Saturday, September 20, 2008


The Girl With the Dragon Tattoo, Stieg Larsson, Alfred A Knopf, 2008, 465 pp

This financial thriller, set in Sweden, has already been a bestseller in Europe. The author spent his life fighting racial and religious intolerance, exposing neofascism in Europe. He completed a trilogy of thrillers and then died in 2004. This is the first of the three novels and is written in a refreshing new style and voice while resting firmly in the Ludlum, Grisham, Baldacci thriller tradition.

The closest I've ever been to Sweden was a horrific 5 hour layover in Amsterdam airport on the way home from Paris last year, so I was initially challenged by unfamiliar names of streets, cities, persons, magazines, newspapers and other elements of modern Swedish life. But the story is exciting and smart and ultra modern, comprising a closed-room murder mystery, a dastardly financial villain, psychopathic descendants of Nazis and the girl in the title. She is in fact an extra mystery all in herself and as good as any heroine in a Neal Stephenson novel.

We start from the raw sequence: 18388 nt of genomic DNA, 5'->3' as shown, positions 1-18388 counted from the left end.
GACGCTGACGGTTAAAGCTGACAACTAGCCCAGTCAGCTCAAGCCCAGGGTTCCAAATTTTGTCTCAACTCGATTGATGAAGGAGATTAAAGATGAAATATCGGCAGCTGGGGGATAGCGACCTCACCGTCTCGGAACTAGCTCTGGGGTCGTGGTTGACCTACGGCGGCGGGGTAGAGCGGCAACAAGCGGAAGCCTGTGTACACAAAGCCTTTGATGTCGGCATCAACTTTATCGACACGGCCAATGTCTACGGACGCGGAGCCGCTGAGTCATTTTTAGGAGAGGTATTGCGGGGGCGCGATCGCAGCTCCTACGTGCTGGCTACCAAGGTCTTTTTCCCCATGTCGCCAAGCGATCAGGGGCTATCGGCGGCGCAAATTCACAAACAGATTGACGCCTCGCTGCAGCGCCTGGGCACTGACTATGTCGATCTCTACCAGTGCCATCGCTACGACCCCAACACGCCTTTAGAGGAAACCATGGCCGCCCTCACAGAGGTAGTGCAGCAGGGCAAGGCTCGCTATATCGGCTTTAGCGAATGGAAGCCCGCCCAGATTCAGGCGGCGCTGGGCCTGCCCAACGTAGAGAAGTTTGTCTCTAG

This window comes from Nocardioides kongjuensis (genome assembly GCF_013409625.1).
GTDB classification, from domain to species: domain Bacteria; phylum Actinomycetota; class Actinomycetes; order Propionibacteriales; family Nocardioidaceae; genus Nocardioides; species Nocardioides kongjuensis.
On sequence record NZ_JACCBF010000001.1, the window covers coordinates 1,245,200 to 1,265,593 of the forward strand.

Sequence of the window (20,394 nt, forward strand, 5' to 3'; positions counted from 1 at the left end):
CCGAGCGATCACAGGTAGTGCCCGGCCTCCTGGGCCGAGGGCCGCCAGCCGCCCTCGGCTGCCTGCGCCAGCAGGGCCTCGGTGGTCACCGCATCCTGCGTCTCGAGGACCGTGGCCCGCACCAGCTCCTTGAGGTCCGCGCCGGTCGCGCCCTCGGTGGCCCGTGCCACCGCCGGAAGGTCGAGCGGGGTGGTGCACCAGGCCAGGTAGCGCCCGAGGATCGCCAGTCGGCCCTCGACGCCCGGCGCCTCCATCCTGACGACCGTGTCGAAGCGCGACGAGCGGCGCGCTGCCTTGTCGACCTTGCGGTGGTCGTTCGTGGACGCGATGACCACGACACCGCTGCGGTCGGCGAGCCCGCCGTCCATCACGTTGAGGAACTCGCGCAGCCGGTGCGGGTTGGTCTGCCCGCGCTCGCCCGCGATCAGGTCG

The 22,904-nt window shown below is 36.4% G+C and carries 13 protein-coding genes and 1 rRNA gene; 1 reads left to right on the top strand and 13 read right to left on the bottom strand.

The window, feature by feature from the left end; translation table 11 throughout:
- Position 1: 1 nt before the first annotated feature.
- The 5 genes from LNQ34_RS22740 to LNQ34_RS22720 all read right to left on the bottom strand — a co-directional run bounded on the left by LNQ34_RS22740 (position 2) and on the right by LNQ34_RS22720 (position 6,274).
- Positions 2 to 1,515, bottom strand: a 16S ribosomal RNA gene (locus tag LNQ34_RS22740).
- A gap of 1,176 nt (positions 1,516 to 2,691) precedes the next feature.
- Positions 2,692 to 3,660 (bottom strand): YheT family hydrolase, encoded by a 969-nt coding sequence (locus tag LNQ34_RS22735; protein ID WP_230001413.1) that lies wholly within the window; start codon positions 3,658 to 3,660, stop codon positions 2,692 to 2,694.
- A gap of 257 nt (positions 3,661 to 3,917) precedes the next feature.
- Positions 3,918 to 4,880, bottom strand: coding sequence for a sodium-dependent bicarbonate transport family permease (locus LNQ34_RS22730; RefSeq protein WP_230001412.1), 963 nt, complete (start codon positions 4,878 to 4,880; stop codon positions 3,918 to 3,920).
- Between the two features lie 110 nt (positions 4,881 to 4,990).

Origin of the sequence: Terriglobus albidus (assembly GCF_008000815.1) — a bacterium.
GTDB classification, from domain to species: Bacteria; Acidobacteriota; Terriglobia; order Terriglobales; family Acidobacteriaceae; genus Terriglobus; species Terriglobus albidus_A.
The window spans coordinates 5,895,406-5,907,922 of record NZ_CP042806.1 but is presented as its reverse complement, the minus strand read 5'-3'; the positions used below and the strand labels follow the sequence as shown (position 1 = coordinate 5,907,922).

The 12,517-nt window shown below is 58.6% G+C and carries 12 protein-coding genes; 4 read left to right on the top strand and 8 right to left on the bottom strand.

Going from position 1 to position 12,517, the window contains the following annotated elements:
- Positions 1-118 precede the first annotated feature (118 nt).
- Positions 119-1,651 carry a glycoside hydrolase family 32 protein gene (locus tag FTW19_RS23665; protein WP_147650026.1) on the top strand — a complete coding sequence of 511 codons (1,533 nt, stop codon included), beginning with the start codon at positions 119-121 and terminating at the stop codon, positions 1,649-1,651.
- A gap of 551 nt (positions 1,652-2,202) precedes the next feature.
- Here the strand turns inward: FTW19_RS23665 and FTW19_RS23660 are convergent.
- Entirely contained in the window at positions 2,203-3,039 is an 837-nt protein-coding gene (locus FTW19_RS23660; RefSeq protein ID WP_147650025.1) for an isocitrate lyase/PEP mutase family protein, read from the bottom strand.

I could tell that it was a first novel, though that could be partly due to the translation, but except for a few clunky sections, Larsson dept me turning the pages. There is a decidedly European take on love and sex, again refreshing compared to the American psychosis of puritanism vs porn. I suspect a bit of hype in the title because I was let down by the ending as concerns the dragon tattooed girl, but presumably there will be more about her in the sequels.

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